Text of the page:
Posts Tagged ‘ Assume ’

British vs. American Culture!

Leading In Levi’s

You have to love the dress code.  It’s a set of rules on what to wear in the work place, but rules are meant to be broken…  Think of the employee that comes into your office who likes wearing the same shirt they wear on laundry day, or the person dressed in those grey sweat pants on a daily basis. (Are those the same pants you had on three days in a row?) 

These individuals are the topics of the water cooler conversations at your work place, but most of the remarks seem to be negative.  Sure, they might not have a taste in clothing that we agree with, but these negative comments always make us forget how these employees actually perform.  We quickly forget that the person wearing the brown khakis with the shredded pant legs is also the same person that helped us meet our project deadline last week. 

Why is it that we’re so quick to pass judgment, especially based on appearances?  I’m not saying you shouldn’t look professional, especially in front of customers, but how do the clothes you wear impact your performance?  After all, some of today’s greatest leaders are walking around in jeans.  Look at Steve Jobs, who is at the helm one of the most successful technology companies in the world.  Even in the political world, President Obama has been seen on occasion wearing jeans.  Both of these individuals are greatly successful, but their appearances don’t always show it.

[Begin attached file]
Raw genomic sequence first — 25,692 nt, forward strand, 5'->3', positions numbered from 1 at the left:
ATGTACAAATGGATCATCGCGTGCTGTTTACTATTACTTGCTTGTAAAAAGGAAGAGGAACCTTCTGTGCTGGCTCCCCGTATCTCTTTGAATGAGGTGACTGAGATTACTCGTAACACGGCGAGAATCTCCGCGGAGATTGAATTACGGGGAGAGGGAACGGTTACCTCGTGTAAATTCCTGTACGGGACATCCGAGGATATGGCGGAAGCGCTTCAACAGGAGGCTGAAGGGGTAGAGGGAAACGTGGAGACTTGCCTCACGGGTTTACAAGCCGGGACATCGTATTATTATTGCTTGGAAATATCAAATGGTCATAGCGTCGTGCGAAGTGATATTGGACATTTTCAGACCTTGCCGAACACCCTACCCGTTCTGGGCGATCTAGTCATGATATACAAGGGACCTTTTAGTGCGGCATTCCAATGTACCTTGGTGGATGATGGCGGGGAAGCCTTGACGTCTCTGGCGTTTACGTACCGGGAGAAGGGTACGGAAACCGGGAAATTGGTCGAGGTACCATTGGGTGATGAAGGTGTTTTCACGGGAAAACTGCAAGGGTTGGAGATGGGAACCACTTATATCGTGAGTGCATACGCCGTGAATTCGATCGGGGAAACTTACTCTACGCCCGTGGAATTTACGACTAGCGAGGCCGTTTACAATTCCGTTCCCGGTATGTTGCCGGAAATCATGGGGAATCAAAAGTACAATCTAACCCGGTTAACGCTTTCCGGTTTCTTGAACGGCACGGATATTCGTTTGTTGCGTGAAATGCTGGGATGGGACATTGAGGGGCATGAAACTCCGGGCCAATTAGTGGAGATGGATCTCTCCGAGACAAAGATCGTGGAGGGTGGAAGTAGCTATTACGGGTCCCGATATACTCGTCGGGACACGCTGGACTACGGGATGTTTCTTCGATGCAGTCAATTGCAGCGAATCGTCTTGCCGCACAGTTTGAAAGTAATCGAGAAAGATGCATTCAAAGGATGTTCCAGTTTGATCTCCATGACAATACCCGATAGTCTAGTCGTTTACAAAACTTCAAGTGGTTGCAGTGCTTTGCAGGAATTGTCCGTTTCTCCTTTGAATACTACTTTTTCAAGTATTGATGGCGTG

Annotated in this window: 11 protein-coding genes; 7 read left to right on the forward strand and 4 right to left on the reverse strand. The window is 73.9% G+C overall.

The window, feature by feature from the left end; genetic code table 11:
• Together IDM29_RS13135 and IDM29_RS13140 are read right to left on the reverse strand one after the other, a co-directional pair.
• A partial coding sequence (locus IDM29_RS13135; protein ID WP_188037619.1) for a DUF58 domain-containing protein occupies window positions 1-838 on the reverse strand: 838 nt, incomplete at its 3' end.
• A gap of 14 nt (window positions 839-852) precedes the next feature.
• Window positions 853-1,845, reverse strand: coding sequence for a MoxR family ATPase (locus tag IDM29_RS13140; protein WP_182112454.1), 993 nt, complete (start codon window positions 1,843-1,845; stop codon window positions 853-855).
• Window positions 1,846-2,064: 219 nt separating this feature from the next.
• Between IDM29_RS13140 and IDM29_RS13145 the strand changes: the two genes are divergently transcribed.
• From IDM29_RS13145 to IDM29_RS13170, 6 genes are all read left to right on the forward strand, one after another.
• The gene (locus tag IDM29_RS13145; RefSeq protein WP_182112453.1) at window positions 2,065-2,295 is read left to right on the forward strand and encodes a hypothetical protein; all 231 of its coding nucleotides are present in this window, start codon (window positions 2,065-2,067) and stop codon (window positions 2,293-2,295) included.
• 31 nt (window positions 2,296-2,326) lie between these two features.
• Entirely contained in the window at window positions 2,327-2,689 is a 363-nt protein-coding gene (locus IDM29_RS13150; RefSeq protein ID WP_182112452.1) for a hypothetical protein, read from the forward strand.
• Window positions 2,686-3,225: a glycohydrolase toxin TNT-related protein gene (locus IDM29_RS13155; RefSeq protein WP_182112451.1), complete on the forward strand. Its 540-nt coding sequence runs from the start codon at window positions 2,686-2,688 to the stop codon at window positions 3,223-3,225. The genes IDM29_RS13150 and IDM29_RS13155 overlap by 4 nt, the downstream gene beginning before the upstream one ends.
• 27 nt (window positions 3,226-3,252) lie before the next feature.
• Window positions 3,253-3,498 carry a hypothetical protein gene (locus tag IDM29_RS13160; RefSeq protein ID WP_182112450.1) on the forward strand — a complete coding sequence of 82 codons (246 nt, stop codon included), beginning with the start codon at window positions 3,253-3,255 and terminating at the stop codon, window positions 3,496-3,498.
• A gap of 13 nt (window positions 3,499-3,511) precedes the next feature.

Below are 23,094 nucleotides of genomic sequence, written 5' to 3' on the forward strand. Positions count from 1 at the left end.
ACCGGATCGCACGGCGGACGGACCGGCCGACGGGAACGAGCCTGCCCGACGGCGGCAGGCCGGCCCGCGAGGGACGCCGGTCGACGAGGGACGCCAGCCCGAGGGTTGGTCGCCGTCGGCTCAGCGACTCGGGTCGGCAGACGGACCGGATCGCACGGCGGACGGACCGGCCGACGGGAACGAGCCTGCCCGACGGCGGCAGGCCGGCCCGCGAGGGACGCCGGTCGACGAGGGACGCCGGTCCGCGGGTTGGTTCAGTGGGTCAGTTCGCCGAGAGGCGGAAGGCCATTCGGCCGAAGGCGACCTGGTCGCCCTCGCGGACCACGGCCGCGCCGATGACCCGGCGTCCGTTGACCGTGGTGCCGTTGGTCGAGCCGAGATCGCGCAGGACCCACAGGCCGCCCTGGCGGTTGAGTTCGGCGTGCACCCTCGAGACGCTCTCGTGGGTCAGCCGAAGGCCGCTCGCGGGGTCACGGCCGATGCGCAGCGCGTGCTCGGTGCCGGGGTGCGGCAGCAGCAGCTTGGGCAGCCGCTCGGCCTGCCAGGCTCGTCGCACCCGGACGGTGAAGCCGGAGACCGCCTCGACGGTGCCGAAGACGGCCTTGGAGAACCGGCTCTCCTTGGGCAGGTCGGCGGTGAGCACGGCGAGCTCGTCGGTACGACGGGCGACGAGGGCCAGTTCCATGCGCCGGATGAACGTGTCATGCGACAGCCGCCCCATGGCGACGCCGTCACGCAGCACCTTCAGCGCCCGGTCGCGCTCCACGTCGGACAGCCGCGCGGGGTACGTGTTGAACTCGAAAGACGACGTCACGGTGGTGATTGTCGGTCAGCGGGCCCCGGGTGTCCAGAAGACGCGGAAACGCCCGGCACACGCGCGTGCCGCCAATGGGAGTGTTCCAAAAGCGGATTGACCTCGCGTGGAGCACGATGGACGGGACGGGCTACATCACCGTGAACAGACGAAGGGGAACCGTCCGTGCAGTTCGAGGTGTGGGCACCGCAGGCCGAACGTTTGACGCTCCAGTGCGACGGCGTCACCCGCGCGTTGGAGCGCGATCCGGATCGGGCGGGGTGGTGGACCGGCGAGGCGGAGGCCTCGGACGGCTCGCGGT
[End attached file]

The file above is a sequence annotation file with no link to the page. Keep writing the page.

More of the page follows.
Today’s lesson is this: The look doesn’t matter as much as the act.  Don’t cast someone out because of the way they appear.  It’s who they are and how they perform which really matters.

Now, where are my fuzzy pink slippers?

Assume the Best Intentions

I would like to take this opportunity to introduce you to a simple yet revolutionary concept. It is one that has changed my life and allowed me to view people and situations through an entirely different, more positive, lens. It is called, “Assume the Best Intentions.”

This mantra was introduced to me when I joined the Coaching Services department here at Blanchard. It is one of our team norms and actually reads like this, “We give people the benefit of the doubt and assume the best intentions.” Simple? Yes. Revolutionary? If you don’t already approach your daily interactions with this in mind, then yes.

Like many of you, I was taught a different saying about what happens when you “assume.” I’m sure you know the one I’m talking about. Therefore, I rarely assumed anything. But, when I was introduced to this team norm, I was intrigued by this new idea and decided I’d buy in to it. I’m so thankful that I did because it has greatly improved my mental approach when encountered with challenging interactions and situations.

Now, when I get THOSE e-mails, I no longer immediately jump to the conclusion that the sender has it in for me or is trying to make my life difficult. I admit I used to go there and admit it, you sometimes do too. When I’m faced with one of these moments, I take a deep breath and briefly attempt to understand where the other person is coming from. I give them the benefit of the doubt and assume they have the best intentions. In most cases, they actually are coming from a good place and, surprisingly, really don’t have it out for you and aren’t trying to make your life difficult. I know, hard to believe but trust me on this one.

Keep in mind that in most cases the person that you are dealing with is trying to do what they believe is best given the knowledge that they have on the issue in question. Here’s the kicker…in most of those cases, that person’s knowledge is either limited or different than your own. That’s not a bad thing. However, it does require you to be a bit more patient and understanding.

Adopt this as one of your norms. When you give people the benefit of the doubt and assume they have the best intentions, you will be rewarded with a healthier mental outlook and more positive and productive interactions.

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